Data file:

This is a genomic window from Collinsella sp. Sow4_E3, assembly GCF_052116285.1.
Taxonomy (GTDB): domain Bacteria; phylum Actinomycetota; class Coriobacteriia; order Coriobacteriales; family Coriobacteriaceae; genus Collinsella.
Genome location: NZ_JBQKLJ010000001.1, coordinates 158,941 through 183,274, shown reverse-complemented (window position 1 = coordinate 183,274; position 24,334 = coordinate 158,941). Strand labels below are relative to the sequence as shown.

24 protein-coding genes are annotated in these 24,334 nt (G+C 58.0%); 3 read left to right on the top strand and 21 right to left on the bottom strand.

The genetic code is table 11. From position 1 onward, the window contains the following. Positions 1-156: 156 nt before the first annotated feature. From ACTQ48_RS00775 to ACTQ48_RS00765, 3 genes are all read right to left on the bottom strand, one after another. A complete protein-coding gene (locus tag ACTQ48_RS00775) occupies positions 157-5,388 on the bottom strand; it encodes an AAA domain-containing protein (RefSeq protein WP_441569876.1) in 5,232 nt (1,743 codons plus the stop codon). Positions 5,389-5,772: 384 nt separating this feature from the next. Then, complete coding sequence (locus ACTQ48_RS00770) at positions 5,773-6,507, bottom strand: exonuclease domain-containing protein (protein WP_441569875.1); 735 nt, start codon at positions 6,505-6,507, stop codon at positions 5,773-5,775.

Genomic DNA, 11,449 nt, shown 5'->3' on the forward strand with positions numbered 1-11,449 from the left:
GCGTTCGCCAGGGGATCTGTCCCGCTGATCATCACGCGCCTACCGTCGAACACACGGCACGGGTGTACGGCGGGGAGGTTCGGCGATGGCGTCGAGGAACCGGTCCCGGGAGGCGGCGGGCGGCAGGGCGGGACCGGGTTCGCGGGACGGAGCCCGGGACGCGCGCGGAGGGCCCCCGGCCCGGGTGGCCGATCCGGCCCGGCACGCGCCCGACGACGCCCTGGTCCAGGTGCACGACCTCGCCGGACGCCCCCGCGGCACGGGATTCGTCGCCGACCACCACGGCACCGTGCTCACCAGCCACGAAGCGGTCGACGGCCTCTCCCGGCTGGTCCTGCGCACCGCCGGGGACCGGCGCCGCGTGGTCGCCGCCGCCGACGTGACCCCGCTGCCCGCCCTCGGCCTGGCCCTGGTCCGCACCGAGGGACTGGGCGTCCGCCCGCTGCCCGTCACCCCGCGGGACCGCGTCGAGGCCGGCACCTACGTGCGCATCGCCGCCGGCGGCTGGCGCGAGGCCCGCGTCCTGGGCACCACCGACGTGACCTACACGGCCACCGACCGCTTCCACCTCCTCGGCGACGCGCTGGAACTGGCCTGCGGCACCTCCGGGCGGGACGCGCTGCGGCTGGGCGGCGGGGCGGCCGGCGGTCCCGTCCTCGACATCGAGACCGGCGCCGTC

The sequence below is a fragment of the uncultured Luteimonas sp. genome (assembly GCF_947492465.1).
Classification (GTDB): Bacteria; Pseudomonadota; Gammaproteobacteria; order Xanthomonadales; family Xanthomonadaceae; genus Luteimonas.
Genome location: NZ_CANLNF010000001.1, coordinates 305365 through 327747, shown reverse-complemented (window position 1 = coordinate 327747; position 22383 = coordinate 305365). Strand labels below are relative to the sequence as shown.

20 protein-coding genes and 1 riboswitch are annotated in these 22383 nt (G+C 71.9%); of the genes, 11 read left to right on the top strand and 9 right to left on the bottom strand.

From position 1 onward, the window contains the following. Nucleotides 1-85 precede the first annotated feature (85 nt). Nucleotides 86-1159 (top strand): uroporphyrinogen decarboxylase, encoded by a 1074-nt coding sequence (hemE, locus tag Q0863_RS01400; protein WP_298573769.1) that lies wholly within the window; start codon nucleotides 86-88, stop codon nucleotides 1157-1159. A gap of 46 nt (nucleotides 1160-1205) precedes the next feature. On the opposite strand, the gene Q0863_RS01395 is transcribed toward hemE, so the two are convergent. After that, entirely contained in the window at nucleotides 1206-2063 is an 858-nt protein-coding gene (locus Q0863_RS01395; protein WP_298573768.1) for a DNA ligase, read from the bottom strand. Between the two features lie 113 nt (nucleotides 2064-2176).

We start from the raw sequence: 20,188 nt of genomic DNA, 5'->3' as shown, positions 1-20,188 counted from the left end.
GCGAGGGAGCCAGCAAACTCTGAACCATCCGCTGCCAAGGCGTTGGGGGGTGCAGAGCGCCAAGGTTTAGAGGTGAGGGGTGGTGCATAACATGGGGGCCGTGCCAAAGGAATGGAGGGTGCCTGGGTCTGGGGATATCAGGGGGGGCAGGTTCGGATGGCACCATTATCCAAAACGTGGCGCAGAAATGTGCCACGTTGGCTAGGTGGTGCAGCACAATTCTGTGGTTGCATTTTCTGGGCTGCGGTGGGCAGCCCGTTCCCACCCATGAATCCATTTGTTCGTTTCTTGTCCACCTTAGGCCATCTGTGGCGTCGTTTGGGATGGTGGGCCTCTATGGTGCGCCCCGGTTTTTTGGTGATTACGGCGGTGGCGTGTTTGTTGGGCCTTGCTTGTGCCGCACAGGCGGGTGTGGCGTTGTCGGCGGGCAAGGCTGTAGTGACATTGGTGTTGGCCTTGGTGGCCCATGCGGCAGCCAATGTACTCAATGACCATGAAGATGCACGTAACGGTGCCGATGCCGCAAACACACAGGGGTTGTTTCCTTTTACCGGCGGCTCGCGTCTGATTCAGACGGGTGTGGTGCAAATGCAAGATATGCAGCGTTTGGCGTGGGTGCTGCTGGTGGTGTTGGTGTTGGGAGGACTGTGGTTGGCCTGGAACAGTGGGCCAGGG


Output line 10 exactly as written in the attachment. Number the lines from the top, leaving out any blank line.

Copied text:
Genome location: NZ_CANLNF010000001.1, coordinates 305365 through 327747, shown reverse-complemented (window position 1 = coordinate 327747; position 22383 = coordinate 305365). Strand labels below are relative to the sequence as shown.